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Genetic approach to prenatal diagnosis in urea cycle defects.

OBJECTIVE: To demonstrate the feasibility of prenatal diagnosis by molecular genetics in all urea cycle defects in order to improve and standardize the current approaches.

METHODS: Deceased index patients who had suffered from a urea cycle disorder were investigated for mutations of the biochemically most likely affected gene. If no material of index patients was available, parental DNA was studied for obligate carrier status. Fetal cells of 15 pregnancies, either chorionic villi or amniotic fluid cells, were used for direct sequence analysis of the respective mutations. Thirteen families were investigated, of which two were affected by N-acetylglutamate synthase deficiency, four by carbamoylphosphate synthetase 1 deficiency, one by ornithine transcarbamylase deficiency, three by argininosuccinate synthetase deficiency, two by argininosuccinate lyase deficiency, and one by arginase deficiency.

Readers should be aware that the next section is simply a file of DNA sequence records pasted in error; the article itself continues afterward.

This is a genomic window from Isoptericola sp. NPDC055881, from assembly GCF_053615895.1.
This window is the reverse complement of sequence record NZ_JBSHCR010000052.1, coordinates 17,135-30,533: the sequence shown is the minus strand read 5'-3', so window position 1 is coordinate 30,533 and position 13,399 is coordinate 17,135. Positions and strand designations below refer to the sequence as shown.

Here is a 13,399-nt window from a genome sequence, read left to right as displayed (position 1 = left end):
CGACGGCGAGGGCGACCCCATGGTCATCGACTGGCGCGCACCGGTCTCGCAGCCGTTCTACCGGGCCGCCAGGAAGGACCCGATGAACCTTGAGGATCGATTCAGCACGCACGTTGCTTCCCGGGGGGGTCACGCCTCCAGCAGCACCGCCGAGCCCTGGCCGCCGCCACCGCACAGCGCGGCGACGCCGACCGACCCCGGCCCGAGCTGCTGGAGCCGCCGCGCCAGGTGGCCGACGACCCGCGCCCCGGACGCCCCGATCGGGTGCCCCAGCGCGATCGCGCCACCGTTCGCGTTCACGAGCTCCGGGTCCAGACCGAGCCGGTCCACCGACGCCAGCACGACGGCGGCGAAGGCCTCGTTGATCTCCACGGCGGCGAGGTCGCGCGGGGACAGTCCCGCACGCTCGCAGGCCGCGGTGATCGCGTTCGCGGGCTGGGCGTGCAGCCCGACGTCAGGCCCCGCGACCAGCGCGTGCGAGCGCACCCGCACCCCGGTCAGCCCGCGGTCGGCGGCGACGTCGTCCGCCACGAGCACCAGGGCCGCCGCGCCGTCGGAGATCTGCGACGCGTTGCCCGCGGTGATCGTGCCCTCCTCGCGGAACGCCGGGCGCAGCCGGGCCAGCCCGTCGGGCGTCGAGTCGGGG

RESULTS: Molecular genetics allowed the determination of the fetal status in all cases. Besides 14 known mutations, we detected the novel mutation c.544delC of the N-acetylglutamate synthase gene, the novel missense mutation c.721G>A (E241K) of the argininosuccinate lyase gene, and the novel double mutated allele comprising the known mutation c.703G>A (G235R) and the novel insertion c.712ins[GGACC](2) (254X) of the arginase 1 gene.

CONCLUSION: Direct genetic analysis of chorionic villi or amniotic fluid cells is feasible, fast, and specific, and can be regarded as the method of choice for prenatal diagnosis in urea cycle disorders.

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